A new Deakin University study has shown that the waistlines of adult Australians are ballooning out of pace with increases to overall weight.
The study, published in the journal Preventative Medicine, showed women and men in 2011-12 had a 6.7cm and 2.8cm greater waist circumference respectively, compared to their counterparts of the same body weight and height in 1989.
Lead researcher Emma Gearon, a Research Fellow in Deakin's Global Obesity Centre and PhD candidate at Monash University, said the study compared three Australian population surveys in 1989, 2000 and 2011-12.
"Results showed waist circumference grew significantly more than would be expected, even when taking into account increases in weight over the same period, about 5.4kg for women and 7kg for men," Ms Gearon said.
Ms Gearon said the best hypothesis to explain why middles were thickening for adults of the same weight and height, was that people were increasingly carrying more fat and less muscle mass.
She said the changes meant the full scale of Australia's obesity problem was being missed.
"This discovery has important implications for how obesity is measured at a population level, right now we're missing a significant proportion of the population who are at risk," she said.
"Currently, when we look at population data to see the scope of Australia's obesity problem, we tend to rely on body mass index (BMI) figures alone, a calculation of a person's weight compared to their height.
"But this study shows that the proportion of individuals who are not obese according to their BMI, but are obese according to their waist circumference, has increased dramatically over time."
Ms Gearon said the issue was most pronounced for adult women.
"In 2011-12, one in ten women classified in the healthy weight range, half of women classified as overweight, and a quarter of men classified as overweight, according to their BMI, were actually categorised as obese according to their waist circumference.
"This represents 19 per cent of all women, and 11 per cent of all men."
Ms Gearon said this group of people had a similarly increased risk of high blood pressure, type 2 diabetes, cardiovascular disease and death as those individuals who had a high BMI.
"This study shows that we need further research to find the best way to detect and monitor obesity levels in Australia," she said.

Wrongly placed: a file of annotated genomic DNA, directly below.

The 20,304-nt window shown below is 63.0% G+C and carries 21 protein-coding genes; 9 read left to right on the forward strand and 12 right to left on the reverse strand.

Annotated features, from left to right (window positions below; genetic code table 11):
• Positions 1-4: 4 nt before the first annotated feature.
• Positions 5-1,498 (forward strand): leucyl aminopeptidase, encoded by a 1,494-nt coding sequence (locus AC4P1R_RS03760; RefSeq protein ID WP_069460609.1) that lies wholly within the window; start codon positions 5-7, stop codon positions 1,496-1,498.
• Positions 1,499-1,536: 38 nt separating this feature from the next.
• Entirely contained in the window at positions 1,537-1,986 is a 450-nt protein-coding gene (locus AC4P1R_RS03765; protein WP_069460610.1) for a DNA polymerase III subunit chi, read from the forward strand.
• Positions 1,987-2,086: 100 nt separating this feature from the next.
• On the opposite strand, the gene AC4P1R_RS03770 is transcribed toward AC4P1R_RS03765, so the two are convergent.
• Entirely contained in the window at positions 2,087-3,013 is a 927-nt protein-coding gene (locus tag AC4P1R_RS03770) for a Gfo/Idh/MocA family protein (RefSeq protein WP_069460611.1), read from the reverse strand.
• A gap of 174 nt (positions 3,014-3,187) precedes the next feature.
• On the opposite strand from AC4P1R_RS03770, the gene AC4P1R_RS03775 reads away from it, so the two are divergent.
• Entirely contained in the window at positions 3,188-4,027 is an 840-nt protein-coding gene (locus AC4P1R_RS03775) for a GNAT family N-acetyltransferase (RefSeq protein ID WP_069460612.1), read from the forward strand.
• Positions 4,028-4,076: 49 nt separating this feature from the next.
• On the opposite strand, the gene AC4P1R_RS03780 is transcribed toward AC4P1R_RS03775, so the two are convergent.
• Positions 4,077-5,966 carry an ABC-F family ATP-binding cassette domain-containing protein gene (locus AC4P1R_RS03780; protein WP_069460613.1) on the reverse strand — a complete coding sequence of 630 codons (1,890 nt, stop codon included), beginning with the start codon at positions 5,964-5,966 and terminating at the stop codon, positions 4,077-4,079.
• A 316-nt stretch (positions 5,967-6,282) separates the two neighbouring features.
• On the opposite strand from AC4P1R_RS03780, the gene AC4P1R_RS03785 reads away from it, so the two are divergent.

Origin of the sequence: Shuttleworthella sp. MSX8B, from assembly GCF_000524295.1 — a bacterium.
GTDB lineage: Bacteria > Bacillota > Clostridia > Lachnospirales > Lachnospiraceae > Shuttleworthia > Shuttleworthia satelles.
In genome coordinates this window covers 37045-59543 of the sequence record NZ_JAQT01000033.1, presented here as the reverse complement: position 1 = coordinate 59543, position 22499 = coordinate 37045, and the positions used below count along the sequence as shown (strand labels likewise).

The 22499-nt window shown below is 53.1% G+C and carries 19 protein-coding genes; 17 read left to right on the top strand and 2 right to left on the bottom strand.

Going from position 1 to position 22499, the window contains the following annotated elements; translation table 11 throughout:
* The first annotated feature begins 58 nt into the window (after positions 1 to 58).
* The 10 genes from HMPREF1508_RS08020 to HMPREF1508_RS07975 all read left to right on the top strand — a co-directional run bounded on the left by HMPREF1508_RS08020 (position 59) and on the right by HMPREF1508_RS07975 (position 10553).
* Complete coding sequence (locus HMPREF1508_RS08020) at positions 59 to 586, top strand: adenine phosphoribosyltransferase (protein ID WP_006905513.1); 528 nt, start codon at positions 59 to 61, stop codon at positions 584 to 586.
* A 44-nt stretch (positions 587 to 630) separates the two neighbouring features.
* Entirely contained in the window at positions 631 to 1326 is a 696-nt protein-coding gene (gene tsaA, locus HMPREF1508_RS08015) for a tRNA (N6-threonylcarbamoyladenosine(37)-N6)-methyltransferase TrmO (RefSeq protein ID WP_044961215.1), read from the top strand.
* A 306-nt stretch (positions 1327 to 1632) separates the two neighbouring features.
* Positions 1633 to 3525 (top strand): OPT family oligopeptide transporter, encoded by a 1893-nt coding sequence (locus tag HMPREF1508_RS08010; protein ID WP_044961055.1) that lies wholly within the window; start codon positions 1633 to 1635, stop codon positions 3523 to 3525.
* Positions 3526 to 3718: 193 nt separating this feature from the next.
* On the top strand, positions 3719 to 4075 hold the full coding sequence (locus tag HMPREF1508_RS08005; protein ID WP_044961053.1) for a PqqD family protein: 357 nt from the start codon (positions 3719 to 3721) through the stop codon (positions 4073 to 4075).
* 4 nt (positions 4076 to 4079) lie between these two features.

"BMI is quick, affordable and easy to monitor at a population level, but this study demonstrates it's not effective on its own, and it needs to be re-evaluated. By relying on BMI alone we're severely underestimating the burden of disease associated with obesity.
"One of the foundation recommendations from the World Health Organisation for prevention and control of non-communicable disease is to have accurate population data.
"It's only if you have an accurate picture of what's going on that you can take action and then ensure that these obesity prevention measures are having the intended effect."
5 March 2018
A Deakin University study of more than 3000 children has shown kids in Australia's lowest socioeconomic group are far more likely to consume sugary drinks and savoury junk food than their wealthier peers, leading to much higher rates of obesity.
9 February 2018
First-of-its-kind research from Deakin University has found psychotherapies for life-threatening and debilitating eating disorders are cost-effective, but public funding is available for less than half the amount of sessions the average person needs.
26 January 2018
Australian supermarkets need to take more responsibility for obesity prevention, according to a first-of-its-kind study ranking the nutrition policies of Australia's biggest supermarkets, compiled by Deakin University.